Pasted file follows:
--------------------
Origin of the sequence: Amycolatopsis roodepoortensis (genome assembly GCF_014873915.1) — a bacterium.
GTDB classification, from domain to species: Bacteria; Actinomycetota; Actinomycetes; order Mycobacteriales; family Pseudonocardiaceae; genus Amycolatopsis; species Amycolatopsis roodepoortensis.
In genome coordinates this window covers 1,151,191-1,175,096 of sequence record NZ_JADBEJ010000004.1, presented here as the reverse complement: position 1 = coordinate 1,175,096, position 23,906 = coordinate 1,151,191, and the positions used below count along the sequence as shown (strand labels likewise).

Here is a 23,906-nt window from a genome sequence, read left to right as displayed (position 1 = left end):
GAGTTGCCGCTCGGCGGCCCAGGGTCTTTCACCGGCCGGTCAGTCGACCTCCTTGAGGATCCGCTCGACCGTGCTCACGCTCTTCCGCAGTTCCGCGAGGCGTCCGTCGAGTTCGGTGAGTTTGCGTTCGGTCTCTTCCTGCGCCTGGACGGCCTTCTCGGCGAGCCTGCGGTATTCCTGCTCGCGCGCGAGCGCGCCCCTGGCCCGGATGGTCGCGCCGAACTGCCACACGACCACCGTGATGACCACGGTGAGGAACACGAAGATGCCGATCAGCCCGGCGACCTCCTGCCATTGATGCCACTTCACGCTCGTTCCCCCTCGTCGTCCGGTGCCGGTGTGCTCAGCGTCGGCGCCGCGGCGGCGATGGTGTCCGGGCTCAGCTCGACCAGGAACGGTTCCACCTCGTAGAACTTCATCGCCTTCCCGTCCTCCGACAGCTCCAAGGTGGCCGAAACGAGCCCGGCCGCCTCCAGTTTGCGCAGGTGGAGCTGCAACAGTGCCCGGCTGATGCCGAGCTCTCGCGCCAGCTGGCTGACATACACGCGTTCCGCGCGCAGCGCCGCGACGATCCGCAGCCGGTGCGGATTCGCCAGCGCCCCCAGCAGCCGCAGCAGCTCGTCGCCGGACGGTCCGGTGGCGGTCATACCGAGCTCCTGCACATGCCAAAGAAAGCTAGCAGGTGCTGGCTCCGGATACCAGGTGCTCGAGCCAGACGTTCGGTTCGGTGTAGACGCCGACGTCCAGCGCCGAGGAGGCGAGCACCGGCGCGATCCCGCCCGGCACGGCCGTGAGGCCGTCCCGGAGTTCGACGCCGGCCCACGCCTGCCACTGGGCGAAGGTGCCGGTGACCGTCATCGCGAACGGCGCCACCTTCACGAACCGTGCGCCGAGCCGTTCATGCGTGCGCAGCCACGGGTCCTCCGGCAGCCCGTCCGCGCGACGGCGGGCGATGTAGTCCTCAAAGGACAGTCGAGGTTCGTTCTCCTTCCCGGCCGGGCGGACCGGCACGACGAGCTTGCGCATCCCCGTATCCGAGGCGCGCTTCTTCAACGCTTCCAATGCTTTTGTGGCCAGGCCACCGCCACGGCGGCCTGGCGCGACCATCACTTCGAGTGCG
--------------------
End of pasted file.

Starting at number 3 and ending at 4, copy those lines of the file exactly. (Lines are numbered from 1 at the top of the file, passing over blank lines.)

In genome coordinates this window covers 1,151,191-1,175,096 of sequence record NZ_JADBEJ010000004.1, presented here as the reverse complement: position 1 = coordinate 1,175,096, position 23,906 = coordinate 1,151,191, and the positions used below count along the sequence as shown (strand labels likewise).

Here is a 23,906-nt window from a genome sequence, read left to right as displayed (position 1 = left end):